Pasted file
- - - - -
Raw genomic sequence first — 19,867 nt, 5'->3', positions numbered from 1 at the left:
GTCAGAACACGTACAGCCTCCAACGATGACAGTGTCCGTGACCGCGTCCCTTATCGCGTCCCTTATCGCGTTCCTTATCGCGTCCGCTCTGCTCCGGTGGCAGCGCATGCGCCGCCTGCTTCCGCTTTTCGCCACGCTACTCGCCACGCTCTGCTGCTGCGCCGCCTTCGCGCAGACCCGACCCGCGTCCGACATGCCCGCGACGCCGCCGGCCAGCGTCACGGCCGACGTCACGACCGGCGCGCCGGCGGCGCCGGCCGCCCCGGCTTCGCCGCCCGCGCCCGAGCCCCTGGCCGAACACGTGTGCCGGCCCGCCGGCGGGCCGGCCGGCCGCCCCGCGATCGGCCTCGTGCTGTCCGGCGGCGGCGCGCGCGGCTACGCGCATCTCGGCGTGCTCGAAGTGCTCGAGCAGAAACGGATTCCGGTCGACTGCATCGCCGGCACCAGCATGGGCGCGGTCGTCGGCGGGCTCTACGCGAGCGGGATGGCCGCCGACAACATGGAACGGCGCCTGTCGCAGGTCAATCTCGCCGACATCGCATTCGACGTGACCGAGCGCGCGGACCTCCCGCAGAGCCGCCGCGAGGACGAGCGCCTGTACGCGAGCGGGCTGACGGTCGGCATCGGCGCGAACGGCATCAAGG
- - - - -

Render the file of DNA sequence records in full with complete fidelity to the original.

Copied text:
Raw genomic sequence first — 19,867 nt, 5'->3', positions numbered from 1 at the left:
GTCAGAACACGTACAGCCTCCAACGATGACAGTGTCCGTGACCGCGTCCCTTATCGCGTCCCTTATCGCGTTCCTTATCGCGTCCGCTCTGCTCCGGTGGCAGCGCATGCGCCGCCTGCTTCCGCTTTTCGCCACGCTACTCGCCACGCTCTGCTGCTGCGCCGCCTTCGCGCAGACCCGACCCGCGTCCGACATGCCCGCGACGCCGCCGGCCAGCGTCACGGCCGACGTCACGACCGGCGCGCCGGCGGCGCCGGCCGCCCCGGCTTCGCCGCCCGCGCCCGAGCCCCTGGCCGAACACGTGTGCCGGCCCGCCGGCGGGCCGGCCGGCCGCCCCGCGATCGGCCTCGTGCTGTCCGGCGGCGGCGCGCGCGGCTACGCGCATCTCGGCGTGCTCGAAGTGCTCGAGCAGAAACGGATTCCGGTCGACTGCATCGCCGGCACCAGCATGGGCGCGGTCGTCGGCGGGCTCTACGCGAGCGGGATGGCCGCCGACAACATGGAACGGCGCCTGTCGCAGGTCAATCTCGCCGACATCGCATTCGACGTGACCGAGCGCGCGGACCTCCCGCAGAGCCGCCGCGAGGACGAGCGCCTGTACGCGAGCGGGCTGACGGTCGGCATCGGCGCGAACGGCATCAAGG